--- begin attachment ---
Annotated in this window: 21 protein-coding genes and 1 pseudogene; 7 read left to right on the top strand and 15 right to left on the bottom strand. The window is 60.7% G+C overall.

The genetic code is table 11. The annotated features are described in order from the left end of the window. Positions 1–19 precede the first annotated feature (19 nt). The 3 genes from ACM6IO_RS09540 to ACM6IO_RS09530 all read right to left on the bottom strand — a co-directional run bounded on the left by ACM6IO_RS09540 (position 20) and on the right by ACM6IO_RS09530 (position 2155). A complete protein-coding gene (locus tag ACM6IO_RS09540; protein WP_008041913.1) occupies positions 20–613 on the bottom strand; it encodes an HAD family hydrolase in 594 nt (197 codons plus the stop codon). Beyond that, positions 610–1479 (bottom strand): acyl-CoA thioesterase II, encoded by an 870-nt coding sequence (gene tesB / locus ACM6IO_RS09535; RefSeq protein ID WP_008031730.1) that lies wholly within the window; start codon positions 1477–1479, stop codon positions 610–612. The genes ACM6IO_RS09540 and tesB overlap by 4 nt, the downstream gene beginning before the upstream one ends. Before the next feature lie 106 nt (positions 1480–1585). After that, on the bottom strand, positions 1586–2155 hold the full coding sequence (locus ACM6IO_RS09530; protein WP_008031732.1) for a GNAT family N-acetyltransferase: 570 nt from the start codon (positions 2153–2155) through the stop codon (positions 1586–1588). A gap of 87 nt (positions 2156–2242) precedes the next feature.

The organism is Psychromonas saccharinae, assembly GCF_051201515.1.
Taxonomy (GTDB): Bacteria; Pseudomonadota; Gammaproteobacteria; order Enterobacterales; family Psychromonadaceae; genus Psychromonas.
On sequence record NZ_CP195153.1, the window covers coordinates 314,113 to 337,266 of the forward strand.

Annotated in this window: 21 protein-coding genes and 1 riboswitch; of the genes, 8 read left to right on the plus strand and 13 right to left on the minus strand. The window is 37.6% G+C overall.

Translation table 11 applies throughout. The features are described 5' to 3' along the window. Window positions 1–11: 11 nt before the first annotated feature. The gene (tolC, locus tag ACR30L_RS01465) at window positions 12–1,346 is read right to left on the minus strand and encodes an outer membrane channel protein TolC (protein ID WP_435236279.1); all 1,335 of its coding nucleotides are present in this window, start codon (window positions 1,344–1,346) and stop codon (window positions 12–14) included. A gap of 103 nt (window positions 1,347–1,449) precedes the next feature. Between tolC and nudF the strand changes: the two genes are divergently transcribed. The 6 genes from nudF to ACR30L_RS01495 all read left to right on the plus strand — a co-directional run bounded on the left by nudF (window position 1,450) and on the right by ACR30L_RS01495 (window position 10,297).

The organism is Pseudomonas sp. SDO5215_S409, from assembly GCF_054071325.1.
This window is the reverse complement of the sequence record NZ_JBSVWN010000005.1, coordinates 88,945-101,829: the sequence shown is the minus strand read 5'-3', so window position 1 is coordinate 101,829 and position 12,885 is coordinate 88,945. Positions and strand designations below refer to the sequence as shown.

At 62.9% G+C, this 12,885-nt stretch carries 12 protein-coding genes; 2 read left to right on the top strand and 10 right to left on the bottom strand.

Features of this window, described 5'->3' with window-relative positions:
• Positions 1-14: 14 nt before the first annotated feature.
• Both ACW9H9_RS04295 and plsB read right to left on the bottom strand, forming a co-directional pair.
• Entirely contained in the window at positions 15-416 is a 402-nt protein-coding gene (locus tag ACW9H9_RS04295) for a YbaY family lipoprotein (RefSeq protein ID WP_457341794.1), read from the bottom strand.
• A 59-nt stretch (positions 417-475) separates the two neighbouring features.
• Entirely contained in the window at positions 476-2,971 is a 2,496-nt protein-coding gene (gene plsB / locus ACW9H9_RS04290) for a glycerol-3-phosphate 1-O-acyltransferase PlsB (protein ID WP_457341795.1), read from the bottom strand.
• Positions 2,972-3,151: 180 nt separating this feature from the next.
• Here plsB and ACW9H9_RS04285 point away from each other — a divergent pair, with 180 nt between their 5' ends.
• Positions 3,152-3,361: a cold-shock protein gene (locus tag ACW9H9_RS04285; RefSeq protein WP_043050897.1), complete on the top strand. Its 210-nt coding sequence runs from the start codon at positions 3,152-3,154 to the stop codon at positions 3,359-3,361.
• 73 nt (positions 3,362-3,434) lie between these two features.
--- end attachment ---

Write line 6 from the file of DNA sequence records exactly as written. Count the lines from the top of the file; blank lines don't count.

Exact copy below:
Annotated in this window: 21 protein-coding genes and 1 riboswitch; of the genes, 8 read left to right on the plus strand and 13 right to left on the minus strand. The window is 37.6% G+C overall.